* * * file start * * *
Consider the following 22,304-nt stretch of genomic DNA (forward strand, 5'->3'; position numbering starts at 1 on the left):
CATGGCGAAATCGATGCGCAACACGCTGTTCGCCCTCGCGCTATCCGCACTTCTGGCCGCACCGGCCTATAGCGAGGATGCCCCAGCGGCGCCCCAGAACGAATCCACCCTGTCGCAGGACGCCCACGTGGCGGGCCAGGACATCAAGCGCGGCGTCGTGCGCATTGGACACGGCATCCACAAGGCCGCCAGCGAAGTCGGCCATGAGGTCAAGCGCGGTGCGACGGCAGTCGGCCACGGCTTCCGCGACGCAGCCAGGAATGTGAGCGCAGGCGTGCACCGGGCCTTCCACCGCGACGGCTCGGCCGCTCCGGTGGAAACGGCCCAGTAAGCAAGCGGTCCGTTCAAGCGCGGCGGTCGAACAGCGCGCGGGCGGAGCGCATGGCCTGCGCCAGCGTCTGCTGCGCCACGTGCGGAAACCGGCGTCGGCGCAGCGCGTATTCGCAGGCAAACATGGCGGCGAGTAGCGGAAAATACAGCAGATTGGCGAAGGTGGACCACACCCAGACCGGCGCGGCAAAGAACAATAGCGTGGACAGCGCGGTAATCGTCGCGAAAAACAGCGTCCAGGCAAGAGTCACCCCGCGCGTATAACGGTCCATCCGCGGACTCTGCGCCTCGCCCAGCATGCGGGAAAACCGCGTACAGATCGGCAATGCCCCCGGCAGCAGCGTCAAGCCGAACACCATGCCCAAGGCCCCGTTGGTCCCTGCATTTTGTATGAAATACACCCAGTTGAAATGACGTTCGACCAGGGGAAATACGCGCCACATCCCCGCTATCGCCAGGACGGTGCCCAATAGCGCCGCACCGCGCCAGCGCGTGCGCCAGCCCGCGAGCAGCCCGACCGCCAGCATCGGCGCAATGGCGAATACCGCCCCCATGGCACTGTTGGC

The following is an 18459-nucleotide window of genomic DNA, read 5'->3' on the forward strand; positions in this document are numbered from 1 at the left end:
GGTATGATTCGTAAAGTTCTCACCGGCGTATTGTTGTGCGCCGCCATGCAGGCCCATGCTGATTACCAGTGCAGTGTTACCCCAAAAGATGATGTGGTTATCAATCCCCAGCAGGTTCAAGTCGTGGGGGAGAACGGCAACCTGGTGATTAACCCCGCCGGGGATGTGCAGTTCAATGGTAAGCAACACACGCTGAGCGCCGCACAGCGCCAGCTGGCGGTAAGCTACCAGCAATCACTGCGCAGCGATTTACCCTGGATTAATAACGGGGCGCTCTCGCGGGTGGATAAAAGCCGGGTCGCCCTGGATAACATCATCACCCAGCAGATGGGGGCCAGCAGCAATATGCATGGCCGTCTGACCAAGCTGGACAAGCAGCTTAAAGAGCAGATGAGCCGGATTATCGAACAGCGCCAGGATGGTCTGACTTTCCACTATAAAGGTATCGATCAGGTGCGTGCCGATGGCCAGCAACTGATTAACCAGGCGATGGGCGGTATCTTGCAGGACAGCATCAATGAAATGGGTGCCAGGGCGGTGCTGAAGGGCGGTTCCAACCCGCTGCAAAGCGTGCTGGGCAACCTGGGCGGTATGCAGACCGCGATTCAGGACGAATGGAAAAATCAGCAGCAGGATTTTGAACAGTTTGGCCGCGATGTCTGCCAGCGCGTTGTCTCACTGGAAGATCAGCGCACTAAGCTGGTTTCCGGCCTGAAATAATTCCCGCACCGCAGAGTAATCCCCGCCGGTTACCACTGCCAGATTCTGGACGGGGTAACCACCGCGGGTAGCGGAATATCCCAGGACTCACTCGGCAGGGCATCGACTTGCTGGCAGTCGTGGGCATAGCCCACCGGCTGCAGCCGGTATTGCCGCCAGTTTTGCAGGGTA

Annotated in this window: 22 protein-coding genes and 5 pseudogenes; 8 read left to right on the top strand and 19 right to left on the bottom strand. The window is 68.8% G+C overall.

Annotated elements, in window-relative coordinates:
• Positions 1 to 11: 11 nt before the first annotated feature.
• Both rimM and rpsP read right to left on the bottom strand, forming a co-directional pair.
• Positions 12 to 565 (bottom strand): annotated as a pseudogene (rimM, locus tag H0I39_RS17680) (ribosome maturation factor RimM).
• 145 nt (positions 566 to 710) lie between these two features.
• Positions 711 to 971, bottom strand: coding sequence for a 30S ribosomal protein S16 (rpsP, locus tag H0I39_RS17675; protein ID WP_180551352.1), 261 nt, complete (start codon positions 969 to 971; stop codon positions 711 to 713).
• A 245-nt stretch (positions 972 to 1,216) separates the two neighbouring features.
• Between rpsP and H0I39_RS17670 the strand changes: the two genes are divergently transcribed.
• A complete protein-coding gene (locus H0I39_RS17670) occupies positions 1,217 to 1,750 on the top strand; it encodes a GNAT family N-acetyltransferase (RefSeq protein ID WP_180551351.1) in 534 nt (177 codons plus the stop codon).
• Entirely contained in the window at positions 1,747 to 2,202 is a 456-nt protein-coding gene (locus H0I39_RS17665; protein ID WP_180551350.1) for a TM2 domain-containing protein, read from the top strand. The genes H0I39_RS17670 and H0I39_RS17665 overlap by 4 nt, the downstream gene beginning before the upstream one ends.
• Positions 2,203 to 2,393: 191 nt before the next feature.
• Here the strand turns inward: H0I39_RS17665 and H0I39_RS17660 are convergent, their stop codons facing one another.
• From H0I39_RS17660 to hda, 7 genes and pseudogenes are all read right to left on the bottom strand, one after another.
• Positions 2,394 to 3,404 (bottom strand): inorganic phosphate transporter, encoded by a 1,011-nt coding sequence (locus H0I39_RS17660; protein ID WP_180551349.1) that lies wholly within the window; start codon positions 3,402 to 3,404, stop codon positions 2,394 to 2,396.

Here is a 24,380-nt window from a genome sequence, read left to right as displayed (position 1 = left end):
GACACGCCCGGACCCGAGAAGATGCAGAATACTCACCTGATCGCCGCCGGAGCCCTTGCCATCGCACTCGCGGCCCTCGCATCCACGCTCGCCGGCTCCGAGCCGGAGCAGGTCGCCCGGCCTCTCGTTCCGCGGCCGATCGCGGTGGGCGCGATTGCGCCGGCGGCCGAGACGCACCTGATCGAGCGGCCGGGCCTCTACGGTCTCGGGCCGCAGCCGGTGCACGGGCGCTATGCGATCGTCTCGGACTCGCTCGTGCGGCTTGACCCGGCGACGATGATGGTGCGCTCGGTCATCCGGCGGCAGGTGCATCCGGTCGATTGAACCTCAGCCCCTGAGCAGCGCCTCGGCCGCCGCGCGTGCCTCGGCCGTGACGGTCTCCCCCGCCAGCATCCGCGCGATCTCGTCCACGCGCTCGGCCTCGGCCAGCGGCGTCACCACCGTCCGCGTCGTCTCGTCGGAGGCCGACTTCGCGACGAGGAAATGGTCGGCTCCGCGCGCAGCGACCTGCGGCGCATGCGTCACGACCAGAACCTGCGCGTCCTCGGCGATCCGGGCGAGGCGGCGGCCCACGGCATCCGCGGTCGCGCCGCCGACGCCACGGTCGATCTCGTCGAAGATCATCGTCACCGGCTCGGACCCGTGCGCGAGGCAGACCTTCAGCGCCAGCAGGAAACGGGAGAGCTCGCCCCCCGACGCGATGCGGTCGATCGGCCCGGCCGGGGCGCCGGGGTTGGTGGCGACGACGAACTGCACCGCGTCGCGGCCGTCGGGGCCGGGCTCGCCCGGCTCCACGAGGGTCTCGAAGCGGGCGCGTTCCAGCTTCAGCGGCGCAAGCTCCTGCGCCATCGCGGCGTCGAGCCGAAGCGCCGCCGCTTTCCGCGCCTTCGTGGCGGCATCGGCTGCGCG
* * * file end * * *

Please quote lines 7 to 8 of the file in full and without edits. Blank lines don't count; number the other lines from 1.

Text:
• Positions 1 to 11: 11 nt before the first annotated feature.
• Both rimM and rpsP read right to left on the bottom strand, forming a co-directional pair.